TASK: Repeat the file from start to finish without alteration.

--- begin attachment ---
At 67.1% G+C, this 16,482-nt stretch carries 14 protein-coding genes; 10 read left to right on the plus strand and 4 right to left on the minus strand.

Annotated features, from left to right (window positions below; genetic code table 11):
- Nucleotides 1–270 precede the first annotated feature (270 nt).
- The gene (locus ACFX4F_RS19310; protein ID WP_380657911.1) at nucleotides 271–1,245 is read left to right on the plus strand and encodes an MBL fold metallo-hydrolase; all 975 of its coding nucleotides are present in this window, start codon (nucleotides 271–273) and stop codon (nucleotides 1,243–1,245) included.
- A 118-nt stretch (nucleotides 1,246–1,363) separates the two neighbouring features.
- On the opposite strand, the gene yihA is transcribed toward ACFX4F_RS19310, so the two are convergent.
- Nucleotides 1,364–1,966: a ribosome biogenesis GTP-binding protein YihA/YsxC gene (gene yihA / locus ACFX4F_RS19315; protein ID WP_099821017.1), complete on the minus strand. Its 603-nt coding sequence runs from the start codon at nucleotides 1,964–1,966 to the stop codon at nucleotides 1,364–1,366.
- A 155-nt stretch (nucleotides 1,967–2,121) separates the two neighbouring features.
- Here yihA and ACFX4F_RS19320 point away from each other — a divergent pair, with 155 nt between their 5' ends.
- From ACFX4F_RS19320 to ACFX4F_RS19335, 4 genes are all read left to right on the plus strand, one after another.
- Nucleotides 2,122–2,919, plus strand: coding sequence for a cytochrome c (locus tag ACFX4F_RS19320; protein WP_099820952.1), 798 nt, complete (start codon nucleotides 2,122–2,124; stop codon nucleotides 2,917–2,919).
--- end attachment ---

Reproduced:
At 67.1% G+C, this 16,482-nt stretch carries 14 protein-coding genes; 10 read left to right on the plus strand and 4 right to left on the minus strand.

Annotated features, from left to right (window positions below; genetic code table 11):
- Nucleotides 1–270 precede the first annotated feature (270 nt).
- The gene (locus ACFX4F_RS19310; protein ID WP_380657911.1) at nucleotides 271–1,245 is read left to right on the plus strand and encodes an MBL fold metallo-hydrolase; all 975 of its coding nucleotides are present in this window, start codon (nucleotides 271–273) and stop codon (nucleotides 1,243–1,245) included.
- A 118-nt stretch (nucleotides 1,246–1,363) separates the two neighbouring features.
- On the opposite strand, the gene yihA is transcribed toward ACFX4F_RS19310, so the two are convergent.
- Nucleotides 1,364–1,966: a ribosome biogenesis GTP-binding protein YihA/YsxC gene (gene yihA / locus ACFX4F_RS19315; protein ID WP_099821017.1), complete on the minus strand. Its 603-nt coding sequence runs from the start codon at nucleotides 1,964–1,966 to the stop codon at nucleotides 1,364–1,366.
- A 155-nt stretch (nucleotides 1,967–2,121) separates the two neighbouring features.
- Here yihA and ACFX4F_RS19320 point away from each other — a divergent pair, with 155 nt between their 5' ends.
- From ACFX4F_RS19320 to ACFX4F_RS19335, 4 genes are all read left to right on the plus strand, one after another.
- Nucleotides 2,122–2,919, plus strand: coding sequence for a cytochrome c (locus tag ACFX4F_RS19320; protein WP_099820952.1), 798 nt, complete (start codon nucleotides 2,122–2,124; stop codon nucleotides 2,917–2,919).